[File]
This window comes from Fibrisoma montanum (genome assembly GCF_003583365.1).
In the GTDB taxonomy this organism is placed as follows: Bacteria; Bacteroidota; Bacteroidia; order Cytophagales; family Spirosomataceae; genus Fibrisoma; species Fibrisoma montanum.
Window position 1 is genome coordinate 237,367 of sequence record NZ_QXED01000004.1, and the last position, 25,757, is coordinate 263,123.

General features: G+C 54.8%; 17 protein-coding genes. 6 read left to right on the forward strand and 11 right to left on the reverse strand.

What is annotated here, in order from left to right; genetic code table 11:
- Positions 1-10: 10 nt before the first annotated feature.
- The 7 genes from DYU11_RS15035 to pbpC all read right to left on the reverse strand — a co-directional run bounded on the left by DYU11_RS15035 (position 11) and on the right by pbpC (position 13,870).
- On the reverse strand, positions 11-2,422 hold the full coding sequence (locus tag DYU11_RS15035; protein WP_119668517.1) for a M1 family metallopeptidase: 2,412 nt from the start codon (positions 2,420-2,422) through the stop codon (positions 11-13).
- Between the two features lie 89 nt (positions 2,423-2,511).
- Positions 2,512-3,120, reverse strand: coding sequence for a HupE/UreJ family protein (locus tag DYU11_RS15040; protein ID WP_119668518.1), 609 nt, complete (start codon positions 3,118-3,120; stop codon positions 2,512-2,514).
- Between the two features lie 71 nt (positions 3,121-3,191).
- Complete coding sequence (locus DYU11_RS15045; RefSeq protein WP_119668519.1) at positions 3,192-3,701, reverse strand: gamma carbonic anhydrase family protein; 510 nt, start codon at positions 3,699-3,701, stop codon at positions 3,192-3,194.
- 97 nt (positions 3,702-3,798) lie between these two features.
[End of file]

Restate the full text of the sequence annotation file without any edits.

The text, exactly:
This window comes from Fibrisoma montanum (genome assembly GCF_003583365.1).
In the GTDB taxonomy this organism is placed as follows: Bacteria; Bacteroidota; Bacteroidia; order Cytophagales; family Spirosomataceae; genus Fibrisoma; species Fibrisoma montanum.
Window position 1 is genome coordinate 237,367 of sequence record NZ_QXED01000004.1, and the last position, 25,757, is coordinate 263,123.

General features: G+C 54.8%; 17 protein-coding genes. 6 read left to right on the forward strand and 11 right to left on the reverse strand.

What is annotated here, in order from left to right; genetic code table 11:
- Positions 1-10: 10 nt before the first annotated feature.
- The 7 genes from DYU11_RS15035 to pbpC all read right to left on the reverse strand — a co-directional run bounded on the left by DYU11_RS15035 (position 11) and on the right by pbpC (position 13,870).
- On the reverse strand, positions 11-2,422 hold the full coding sequence (locus tag DYU11_RS15035; protein WP_119668517.1) for a M1 family metallopeptidase: 2,412 nt from the start codon (positions 2,420-2,422) through the stop codon (positions 11-13).
- Between the two features lie 89 nt (positions 2,423-2,511).
- Positions 2,512-3,120, reverse strand: coding sequence for a HupE/UreJ family protein (locus tag DYU11_RS15040; protein ID WP_119668518.1), 609 nt, complete (start codon positions 3,118-3,120; stop codon positions 2,512-2,514).
- Between the two features lie 71 nt (positions 3,121-3,191).
- Complete coding sequence (locus DYU11_RS15045; RefSeq protein WP_119668519.1) at positions 3,192-3,701, reverse strand: gamma carbonic anhydrase family protein; 510 nt, start codon at positions 3,699-3,701, stop codon at positions 3,192-3,194.
- 97 nt (positions 3,702-3,798) lie between these two features.